The problem with bee balm is that it can easily be affected by powdery mildew. If you live in an area where this is possible, it is better to opt for the varieties that are fully mildew resistant.
Bee balms attract bees, butterflies, and hummingbirds. They bloom during summer and grow up to a height of 12 to 36 inches, based on the variety chosen.
7. Asclepias – Milkweed
Milkweed is beautiful and is highly preferred by people looking for the best perennials for bees. It attracts the stunning Monarch butterfly and its nectar is appreciated by many pollinators.
A huge draw for the plant is its aroma, especially the one coming from the common milkweed.
There are various milkweed varieties you can choose from. The really popular ones are butterfly milkweed, tropical milkweed, and swamp milkweed.
The height of the plant varies from one type to another. For instance, the butterfly milkweed grows up to 3 feet but the common milkweed can reach a height of 5 feet.
Choose milkweed based on what you like and when it blooms, with some species blooming during July and others blooming during June.
8. Echinacea Purpurea – Purple Coneflower
The purple coneflower is often a star of the pollinator garden. It is great at attracting bees and other beneficial creatures.
This perennial needs full sun and can grow up to a height of 30 inches. It blooms during summer.
Some of the Other Best Perennials For Bees To Consider
Obviously, based on where you live, some perennials are better than others. You want to think about the reason why you plant them.
These are plants that are really good at attracting bees but can also attract other insects. Also, some are better if there is a vegetable garden nearby.
With this in mind, some other perennials to consider include:
- Anise Hyssop
- Joe Pye Weed
Some Tips To Help You Grow A Great Perennial Garden
Choosing the best perennials for bees is just the first step if you want to build a really great garden. You will attract bees but there is so much more to be aware of.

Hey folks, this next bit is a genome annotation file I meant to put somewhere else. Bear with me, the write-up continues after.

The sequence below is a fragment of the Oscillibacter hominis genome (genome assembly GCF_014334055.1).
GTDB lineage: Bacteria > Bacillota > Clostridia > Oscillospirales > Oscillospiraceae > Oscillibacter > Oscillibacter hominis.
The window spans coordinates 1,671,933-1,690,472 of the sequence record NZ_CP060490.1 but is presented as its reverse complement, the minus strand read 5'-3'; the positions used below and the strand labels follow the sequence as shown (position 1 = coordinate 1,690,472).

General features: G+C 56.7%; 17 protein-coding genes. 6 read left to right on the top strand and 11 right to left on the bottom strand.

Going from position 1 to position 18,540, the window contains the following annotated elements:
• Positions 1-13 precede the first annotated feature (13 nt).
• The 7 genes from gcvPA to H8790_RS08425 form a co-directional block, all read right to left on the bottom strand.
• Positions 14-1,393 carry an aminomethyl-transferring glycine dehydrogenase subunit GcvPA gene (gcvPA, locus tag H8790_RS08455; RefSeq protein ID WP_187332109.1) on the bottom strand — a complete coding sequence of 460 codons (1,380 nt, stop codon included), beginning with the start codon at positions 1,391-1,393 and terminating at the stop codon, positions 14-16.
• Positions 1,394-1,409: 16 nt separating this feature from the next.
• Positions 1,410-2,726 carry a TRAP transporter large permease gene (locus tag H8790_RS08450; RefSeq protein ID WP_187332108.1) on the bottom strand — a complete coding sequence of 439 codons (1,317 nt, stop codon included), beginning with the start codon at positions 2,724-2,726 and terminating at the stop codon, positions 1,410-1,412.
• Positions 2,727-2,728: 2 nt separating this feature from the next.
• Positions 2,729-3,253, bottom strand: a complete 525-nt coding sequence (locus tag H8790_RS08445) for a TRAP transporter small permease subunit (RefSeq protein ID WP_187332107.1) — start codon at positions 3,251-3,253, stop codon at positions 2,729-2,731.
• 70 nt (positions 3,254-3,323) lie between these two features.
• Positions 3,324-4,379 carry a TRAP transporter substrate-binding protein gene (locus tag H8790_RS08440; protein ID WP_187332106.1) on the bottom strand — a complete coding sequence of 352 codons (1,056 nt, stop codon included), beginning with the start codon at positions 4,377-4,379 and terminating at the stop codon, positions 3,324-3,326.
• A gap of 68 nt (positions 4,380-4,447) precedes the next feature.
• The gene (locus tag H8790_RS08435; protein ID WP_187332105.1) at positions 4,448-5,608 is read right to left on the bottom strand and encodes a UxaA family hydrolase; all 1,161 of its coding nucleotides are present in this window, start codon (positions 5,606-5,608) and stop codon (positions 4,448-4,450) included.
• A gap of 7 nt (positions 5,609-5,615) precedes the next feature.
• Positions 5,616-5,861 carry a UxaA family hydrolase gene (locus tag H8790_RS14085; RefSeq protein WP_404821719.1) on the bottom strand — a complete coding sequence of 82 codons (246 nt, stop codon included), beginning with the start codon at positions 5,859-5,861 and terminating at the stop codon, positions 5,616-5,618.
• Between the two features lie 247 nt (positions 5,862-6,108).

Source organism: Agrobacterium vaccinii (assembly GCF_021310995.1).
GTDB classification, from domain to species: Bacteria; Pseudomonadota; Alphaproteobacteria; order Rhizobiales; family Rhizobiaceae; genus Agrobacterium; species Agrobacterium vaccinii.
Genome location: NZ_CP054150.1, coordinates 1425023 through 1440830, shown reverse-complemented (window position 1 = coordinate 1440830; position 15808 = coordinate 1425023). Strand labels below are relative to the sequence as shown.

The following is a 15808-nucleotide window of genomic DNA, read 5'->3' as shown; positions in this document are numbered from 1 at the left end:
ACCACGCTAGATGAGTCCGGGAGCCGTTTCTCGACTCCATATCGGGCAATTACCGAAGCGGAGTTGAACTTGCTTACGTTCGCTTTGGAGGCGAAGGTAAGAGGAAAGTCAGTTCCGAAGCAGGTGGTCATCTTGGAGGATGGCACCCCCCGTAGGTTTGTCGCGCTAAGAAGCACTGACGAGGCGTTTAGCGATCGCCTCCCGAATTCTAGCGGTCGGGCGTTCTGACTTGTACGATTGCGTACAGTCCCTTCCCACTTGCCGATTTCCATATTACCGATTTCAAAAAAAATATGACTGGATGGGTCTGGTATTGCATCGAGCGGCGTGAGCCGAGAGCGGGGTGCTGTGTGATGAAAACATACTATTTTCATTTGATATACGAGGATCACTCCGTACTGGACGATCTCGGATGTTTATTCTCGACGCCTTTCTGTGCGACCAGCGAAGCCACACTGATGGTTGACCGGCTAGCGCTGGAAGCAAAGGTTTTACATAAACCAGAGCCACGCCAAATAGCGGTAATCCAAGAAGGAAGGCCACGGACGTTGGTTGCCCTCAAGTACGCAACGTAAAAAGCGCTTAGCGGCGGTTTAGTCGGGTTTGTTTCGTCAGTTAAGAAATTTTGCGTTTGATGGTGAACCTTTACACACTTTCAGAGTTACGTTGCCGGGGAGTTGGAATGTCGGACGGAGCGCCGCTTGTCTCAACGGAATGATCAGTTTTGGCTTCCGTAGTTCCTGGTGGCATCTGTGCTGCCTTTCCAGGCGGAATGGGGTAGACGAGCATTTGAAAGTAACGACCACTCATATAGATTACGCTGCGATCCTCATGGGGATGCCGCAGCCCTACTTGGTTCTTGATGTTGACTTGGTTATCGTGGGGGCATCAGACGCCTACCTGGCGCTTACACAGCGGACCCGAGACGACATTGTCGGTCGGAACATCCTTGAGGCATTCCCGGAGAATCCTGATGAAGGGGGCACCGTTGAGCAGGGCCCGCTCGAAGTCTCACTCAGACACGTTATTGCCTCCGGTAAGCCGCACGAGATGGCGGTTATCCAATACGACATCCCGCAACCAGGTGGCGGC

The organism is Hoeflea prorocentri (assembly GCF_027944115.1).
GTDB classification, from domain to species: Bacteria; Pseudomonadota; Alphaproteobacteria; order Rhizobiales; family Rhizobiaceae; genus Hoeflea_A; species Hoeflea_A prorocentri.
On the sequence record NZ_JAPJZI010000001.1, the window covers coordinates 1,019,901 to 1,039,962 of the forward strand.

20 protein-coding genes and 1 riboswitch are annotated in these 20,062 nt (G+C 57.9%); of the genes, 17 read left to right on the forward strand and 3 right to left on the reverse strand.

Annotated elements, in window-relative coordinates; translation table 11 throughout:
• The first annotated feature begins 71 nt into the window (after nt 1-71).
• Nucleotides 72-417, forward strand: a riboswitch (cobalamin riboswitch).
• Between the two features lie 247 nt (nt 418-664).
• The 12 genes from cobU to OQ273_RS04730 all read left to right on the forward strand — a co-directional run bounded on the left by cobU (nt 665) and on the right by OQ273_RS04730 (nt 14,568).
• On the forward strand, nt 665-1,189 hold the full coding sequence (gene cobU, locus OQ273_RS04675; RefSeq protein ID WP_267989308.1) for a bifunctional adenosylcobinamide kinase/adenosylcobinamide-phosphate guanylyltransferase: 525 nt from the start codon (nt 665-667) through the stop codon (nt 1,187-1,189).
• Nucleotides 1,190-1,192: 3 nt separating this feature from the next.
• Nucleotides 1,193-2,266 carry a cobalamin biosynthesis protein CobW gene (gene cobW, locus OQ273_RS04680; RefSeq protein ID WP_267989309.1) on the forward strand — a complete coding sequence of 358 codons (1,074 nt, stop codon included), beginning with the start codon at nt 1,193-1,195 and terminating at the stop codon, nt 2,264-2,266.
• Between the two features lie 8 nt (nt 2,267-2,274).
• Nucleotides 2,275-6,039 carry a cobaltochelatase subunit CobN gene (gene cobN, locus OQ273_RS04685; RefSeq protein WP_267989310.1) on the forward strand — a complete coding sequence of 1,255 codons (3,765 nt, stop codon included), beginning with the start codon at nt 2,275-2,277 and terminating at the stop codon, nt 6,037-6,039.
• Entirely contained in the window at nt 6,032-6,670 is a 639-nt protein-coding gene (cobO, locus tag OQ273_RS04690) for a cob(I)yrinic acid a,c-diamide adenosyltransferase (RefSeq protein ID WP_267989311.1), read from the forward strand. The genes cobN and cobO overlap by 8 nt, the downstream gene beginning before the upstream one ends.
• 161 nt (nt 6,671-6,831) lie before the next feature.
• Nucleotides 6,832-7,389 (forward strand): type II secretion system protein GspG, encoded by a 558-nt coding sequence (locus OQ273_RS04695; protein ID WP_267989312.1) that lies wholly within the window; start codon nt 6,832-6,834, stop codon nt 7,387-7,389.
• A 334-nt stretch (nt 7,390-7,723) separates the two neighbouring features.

Usually, you do want to talk to an experienced gardener whenever you need help.
Although there is a lot to be said about the topic, here are some tips to get you started:
- Embrace Variety – Successful gardening of any kind is all about increasing the variety and number of plants that can attract various pollinators. Having a single perennial type is not enough.
- Bloom Succession Counts – The best bee garden is the one that properly travels through time. This means blooming needs to happen from the start of spring to the middle of fall.
- Weeds Are Needed – If the garden does not have weeds, it is not as attractive to the bees.
- Large Drifts – When groupings are large, they attract more bees.
- Some Herbs And Vegetables Help – Some really good herbs and vegetables to consider are leeks, carrots, basil, radishes, cilantro, and kale. They offer bee food if they blossom and can pollinate food crops.
- Pest Control – This is still needed. Do not forget about pest control.
For additional insight into other factors that contribute to a healthy honeybee colony, we highly recommend this article from honeybeehobbyist.com.